17:24 GMT15 August 2020
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    Officials at the US Centers for Disease Control and Prevention (CDC) are considering altering COVID-19 prevention guidelines to recommend that all people cover their faces in public amid the coronavirus pandemic.

    However, according to a federal official who provided comments to the Washington Post on the condition of anonymity, no changes to the guidelines have been finalized.

    In addition, the official clarified that any change to the guidelines would recommend that the general public use cloth masks to cover their faces rather than surgical and N95 masks, which US hospitals and health care providers are in desperate need of due to waning supply. Current CDC guidelines do not recommend that healthy people use masks or face coverings to protect themselves from the virus.

    Another official told the Washington Post that the revised guideline could help “flatten the curve” and slow the spread of the virus.

    When asked if the general public should start wearing nonmedical, fabric masks during a White House briefing Monday, US President Donald Trump responded: “That’s certainly something we could discuss,” adding that “it could be something like that for a limited period of time.”

    Several health experts and other pundits have recommended that people wear masks to lower the COVID-19 transmission rate.

    Thomas Inglesby, director of the Johns Hopkins Center for Health Security, recommended that people wear do-it-yourself face coverings, calling it a “prudent step we can all take to reduce transmission,” the Post reported.

    Scott Gottlieb, an internist and former commissioner of the US Food and Drug Administration, noted in a pandemic response paper published Sunday, that “everyone, including people without symptoms, should be encouraged to wear nonmedical fabric face masks while in public.”

    During a Sunday interview with CBS’ “Face the Nation,” Gottlieb added that people could wear cotton masks. “We should be putting out guidelines from the CDC on how you can develop a mask on your own,” he noted.

    However, according to Ilhem Messaoudi, a University of California at Irvine epidemiologist, social distancing and frequent hand washing are still the most effective ways to stop the infection, which is mostly passed through respiratory droplets. The CDC notes that the virus is spread mainly between people who are in close contact with each other - within around 6 feet - or through respiratory droplets released when an infected person coughs or sneezes. Such droplets can make their way to the mouths or noses of nearby people.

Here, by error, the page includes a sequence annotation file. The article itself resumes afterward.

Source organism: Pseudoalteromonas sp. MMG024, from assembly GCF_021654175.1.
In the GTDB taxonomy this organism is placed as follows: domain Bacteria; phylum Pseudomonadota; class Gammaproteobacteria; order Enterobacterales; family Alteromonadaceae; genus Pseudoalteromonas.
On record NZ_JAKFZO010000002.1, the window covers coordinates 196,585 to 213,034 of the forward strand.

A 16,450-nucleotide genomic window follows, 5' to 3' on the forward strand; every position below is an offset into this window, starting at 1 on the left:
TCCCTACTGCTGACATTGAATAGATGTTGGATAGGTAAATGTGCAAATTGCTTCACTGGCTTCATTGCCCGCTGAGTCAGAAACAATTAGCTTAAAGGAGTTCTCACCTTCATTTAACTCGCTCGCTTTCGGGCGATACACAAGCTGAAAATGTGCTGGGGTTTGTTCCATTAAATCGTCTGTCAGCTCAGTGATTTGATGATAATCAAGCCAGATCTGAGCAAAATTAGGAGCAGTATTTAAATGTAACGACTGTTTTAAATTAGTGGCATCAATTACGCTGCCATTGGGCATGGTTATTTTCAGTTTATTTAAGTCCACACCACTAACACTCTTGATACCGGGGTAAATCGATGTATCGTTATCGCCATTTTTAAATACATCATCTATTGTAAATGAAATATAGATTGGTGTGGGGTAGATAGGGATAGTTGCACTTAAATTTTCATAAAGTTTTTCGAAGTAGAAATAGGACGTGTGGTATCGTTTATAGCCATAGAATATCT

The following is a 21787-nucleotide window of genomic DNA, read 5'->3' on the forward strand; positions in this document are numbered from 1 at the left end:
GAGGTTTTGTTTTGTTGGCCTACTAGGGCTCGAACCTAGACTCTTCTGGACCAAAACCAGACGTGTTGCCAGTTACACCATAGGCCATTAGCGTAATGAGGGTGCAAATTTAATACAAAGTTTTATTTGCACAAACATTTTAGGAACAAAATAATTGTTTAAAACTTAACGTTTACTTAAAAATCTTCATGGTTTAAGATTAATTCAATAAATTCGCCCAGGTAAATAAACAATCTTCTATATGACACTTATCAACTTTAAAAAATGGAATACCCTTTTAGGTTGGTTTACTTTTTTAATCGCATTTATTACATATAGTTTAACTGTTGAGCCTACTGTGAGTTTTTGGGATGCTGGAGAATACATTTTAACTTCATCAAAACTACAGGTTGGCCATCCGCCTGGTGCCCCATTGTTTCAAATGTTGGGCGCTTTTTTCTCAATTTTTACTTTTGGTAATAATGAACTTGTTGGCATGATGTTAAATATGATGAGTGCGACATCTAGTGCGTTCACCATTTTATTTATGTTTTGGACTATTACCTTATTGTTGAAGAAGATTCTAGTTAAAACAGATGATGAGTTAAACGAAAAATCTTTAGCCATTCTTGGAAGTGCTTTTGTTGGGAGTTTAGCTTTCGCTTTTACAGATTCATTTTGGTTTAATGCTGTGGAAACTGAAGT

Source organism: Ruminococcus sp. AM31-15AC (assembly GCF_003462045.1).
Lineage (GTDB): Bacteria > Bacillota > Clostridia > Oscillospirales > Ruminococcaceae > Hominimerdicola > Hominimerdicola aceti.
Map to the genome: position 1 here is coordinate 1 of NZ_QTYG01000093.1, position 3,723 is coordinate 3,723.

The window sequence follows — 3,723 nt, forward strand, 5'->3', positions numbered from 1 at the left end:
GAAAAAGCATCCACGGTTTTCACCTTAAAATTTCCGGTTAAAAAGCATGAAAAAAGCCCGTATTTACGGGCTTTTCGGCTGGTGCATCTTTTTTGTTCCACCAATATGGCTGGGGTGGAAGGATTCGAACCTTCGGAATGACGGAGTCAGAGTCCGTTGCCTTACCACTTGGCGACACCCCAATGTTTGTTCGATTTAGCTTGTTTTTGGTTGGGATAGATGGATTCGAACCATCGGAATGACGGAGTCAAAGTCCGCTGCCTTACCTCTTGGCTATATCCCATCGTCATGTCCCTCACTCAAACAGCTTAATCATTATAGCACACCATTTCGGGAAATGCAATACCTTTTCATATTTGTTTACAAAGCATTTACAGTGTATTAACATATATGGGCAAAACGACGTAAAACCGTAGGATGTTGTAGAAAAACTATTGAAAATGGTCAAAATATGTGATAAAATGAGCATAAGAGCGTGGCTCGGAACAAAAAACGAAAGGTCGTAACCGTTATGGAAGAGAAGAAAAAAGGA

“Given the shortage of PPE [personal protective equipment] available to our health care workforce, it is irresponsible for anyone to suggest that we should all don masks, reducing the supply for nurses and physicians who do not have the luxury of treating symptomatic, very sick patients from 6 feet away,” Messaoudi said in an email to the Washington Post.

    Some experts also worry that homemade masks may not be effective at preventing infection. 

    “Homemade masks theoretically could offer some protection if the materials and fit were optimized, but this is uncertain,” Jeffrey Duchin, a top health official in Seattle and King County, Washington, told the Post.

    “It’s also possible that mask-wearing might increase the risk for infection if other recommendations (like hand washing and distancing) are less likely to be followed or if the mask is contaminated and touched. Well-designed homemade or commercially manufactured masks for the public that did not draw on the supply needed by health care workers could potentially provide some protection,” he continued.

    The latest data by Worldometer reveals that there more than 837,000 coronavirus cases globally, and more than 41,000 people have died as a result. In the US alone, there are more than 147,000 coronavirus cases. More than 3,400 people in the US have died due to the virus.


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